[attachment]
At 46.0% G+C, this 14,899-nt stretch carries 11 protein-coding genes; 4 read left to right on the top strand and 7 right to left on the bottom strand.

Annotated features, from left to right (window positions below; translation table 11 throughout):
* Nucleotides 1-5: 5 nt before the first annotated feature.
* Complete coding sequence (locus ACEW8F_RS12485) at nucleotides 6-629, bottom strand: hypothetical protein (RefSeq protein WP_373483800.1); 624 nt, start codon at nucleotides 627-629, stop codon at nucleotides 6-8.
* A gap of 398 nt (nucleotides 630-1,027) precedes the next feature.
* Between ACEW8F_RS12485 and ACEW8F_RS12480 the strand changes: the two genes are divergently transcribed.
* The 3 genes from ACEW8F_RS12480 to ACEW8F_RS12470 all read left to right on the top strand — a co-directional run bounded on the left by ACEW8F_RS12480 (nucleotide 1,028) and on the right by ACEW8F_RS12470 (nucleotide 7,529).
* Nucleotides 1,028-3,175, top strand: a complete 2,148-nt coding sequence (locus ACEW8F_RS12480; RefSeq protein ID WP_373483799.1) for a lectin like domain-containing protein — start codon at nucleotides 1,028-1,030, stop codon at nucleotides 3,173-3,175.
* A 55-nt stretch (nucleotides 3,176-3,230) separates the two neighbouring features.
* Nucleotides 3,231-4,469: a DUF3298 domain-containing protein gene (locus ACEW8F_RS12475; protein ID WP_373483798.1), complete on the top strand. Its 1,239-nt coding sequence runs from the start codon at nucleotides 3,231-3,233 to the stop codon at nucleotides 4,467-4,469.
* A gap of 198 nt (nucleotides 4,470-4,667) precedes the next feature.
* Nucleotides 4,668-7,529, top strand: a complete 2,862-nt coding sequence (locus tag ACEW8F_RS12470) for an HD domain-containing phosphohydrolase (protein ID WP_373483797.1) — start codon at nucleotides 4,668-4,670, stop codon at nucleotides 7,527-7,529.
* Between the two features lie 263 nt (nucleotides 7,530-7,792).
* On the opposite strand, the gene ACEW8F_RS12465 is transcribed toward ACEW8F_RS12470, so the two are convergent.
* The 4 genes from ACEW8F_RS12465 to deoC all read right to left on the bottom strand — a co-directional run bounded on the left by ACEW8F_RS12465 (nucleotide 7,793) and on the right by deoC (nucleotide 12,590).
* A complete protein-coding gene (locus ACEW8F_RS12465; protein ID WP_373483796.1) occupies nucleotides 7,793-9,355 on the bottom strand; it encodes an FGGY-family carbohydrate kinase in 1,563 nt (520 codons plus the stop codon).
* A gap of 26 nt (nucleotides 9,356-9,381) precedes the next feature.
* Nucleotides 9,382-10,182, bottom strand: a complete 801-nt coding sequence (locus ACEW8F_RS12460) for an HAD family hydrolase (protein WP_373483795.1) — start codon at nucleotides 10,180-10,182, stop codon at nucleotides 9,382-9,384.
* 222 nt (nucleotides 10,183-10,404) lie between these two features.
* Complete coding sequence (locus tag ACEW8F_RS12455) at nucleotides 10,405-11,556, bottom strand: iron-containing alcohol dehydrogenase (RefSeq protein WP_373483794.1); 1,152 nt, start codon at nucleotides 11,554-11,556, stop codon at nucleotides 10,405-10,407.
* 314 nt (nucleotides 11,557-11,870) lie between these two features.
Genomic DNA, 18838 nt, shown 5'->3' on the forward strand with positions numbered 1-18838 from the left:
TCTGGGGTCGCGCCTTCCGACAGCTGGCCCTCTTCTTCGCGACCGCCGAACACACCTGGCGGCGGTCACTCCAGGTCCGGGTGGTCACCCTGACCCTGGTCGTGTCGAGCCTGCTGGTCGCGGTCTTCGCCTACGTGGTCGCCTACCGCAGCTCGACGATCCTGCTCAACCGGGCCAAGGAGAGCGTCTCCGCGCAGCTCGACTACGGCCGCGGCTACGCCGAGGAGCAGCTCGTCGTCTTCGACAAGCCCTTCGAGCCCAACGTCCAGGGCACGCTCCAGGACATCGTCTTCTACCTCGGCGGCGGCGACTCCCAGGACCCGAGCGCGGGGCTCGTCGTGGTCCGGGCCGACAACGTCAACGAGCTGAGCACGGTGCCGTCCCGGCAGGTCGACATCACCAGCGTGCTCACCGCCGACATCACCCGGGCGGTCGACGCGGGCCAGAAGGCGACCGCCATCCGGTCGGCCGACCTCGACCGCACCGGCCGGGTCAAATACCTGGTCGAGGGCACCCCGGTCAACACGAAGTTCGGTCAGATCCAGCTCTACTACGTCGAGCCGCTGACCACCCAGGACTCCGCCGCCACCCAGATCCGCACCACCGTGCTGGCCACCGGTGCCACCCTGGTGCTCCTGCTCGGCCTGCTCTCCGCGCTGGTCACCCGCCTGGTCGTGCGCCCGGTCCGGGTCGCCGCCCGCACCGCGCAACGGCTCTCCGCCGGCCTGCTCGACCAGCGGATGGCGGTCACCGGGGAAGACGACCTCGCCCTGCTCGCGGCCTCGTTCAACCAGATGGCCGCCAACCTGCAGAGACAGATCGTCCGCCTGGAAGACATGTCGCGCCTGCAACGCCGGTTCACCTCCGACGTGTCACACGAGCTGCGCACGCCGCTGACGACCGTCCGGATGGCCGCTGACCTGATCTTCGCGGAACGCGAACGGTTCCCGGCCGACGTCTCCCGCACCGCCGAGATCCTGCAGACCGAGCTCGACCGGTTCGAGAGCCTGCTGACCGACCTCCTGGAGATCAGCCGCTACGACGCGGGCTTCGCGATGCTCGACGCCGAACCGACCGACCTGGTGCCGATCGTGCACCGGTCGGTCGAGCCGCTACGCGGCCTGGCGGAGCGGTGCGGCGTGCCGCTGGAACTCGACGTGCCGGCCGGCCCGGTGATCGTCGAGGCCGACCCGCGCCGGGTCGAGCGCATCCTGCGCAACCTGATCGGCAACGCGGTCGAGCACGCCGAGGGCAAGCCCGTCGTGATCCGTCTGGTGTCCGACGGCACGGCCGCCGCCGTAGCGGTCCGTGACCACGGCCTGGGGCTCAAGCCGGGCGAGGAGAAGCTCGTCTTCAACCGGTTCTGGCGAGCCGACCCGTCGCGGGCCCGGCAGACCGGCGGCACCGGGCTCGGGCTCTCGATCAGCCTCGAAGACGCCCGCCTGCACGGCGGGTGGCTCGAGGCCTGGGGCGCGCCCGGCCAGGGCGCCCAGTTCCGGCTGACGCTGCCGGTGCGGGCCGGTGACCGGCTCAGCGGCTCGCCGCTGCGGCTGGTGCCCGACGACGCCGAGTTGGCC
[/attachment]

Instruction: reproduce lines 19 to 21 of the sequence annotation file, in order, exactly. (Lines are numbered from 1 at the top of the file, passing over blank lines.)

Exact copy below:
* 222 nt (nucleotides 10,183-10,404) lie between these two features.
* Complete coding sequence (locus tag ACEW8F_RS12455) at nucleotides 10,405-11,556, bottom strand: iron-containing alcohol dehydrogenase (RefSeq protein WP_373483794.1); 1,152 nt, start codon at nucleotides 11,554-11,556, stop codon at nucleotides 10,405-10,407.
* 314 nt (nucleotides 11,557-11,870) lie between these two features.